Why you should care about Illinois in the NIT

Illinois’ Nnanna Egwu pumps his fist after a made free throw against Maryland at State Farm Center on Jan. 7. The NIT will be the final games of the senior’s career.

don’t like the NIT.

I agree with Illinois basketball head coach John Groce that the NCAA tournament should always be the goal for his Illini. You won’t see any NIT banners hanging in State Farm Center, because it’s a consolation prize. Each year’s NIT winner is the winner of 69th place in college basketball.

But when No. 3 seed Illinois faces No. 6 seed Alabama in the first round of the NIT on Tuesday night, I’m still going to watch, and you should too.

When it was announced that Illinois would be playing in the NIT for the second consecutive season, many social media responses from Illini fans went something like this:

“I won’t be watching!” or “Who cares, it’s the NIT!”

In the long run, it really doesn’t matter if Illinois wins the NIT or bows out in the first round. Any postseason victories in this tournament are just feel-good accomplishments for the players and fans.

But while there is no real short-term reason to care about the NIT, I would argue that even the act of caring about your team’s NIT efforts matters long-term. Because in sports, one of the worst things a program can face is fan apathy. When fans stop caring, mediocrity can become perpetual.

A good example of this phenomenon is the Illinois football program. In the Illini’s final home game last season against Penn State, Illinois pulled out a thrilling 16-14 victory, saving its season and head coach Tim Beckman’s job. It was one of the most crucial wins for the program in recent years, and only about 12,000 fans were on hand to witness it.

It was an embarrassing showing for the Illinois athletic department, and was an accurate reflection of the disillusionment of an Illini football fan base that has become apathetic after years and years of losing. It also represented an eventual worst-case scenario for the Illinois basketball program.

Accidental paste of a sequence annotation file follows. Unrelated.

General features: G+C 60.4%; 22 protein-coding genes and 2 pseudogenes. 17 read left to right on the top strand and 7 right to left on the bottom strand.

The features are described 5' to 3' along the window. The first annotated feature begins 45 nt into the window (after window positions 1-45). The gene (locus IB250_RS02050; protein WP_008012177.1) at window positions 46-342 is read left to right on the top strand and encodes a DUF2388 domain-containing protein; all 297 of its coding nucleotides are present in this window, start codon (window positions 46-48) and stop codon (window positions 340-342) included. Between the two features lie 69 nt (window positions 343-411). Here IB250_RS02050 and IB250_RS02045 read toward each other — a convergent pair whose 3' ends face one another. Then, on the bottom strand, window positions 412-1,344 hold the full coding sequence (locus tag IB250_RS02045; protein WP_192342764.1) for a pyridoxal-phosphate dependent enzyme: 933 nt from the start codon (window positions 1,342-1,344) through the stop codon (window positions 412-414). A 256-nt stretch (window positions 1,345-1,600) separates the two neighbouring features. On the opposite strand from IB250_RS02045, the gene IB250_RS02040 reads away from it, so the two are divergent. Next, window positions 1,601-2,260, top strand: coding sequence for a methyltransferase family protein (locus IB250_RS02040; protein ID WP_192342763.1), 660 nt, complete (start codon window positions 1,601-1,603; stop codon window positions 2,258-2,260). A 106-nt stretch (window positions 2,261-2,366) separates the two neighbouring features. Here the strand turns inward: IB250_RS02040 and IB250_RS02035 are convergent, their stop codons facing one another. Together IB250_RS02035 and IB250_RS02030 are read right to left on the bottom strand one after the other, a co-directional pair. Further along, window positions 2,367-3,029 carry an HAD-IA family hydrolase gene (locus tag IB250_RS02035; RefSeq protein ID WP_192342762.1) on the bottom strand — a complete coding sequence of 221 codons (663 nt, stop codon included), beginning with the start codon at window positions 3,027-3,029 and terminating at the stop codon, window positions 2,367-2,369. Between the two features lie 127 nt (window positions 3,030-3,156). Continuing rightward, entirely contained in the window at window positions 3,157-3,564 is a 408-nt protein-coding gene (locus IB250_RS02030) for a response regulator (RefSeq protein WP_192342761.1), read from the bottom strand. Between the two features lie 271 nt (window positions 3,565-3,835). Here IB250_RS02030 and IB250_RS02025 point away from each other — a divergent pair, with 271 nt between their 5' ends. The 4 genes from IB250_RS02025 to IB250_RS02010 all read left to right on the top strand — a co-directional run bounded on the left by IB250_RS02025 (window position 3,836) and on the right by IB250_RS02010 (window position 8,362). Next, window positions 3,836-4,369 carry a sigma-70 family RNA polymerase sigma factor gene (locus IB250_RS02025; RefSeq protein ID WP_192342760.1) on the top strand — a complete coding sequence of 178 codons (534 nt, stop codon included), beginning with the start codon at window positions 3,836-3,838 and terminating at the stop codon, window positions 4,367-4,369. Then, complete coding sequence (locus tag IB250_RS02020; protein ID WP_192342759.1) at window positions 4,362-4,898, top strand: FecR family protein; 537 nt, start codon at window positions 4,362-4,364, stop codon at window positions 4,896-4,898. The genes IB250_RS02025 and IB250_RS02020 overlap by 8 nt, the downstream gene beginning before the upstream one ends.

I’m not saying that Illinois fans themselves have had any adverse impact on the current state of Illini revenue sports, or that they shouldn’t be discouraged by recent failures. It’s okay to expect more out of your favorite team; Groce himself had higher expectations entering the season.

You should be disappointed, and it’s that level of fan passion that keeps the pressure on teams to succeed and not accept the status quo. Keep apathy at arm’s length, and don’t let yourself stop caring.

Even if you have to hate-watch the NIT, it’s for a good cause. Senior Nnanna Egwu was the defensive MVP of this Illini team, and fellow senior Rayvonte Rice was the offensive MVP. Unfortunately, many Illinois fans have fallen victim to the all-too-common tradition of heaping the most criticism on the best players on the team, and Rice and Egwu have both received a stupid amount of fan vitriol.

Even though Egwu and Rice’s careers aren’t ending the way they envisioned, those two put in an extraordinary amount of work and they both love the University of Illinois. If nothing else, watch the NIT for them (and fellow seniors Ahmad Starks and Ryan Schmidt) as they attempt to close out their careers on a positive note.

I still have confidence that Groce is capable of building a winning program at Illinois, and I know the majority of fans haven’t given up yet. Even if they don’t admit it, they’ll care how Illinois performs in the NIT, and it’s a good sign they still do.  

The day Illini basketball draws 4,000 people on Senior Night is the day I would really start worrying.

Alex is a junior in AHS.

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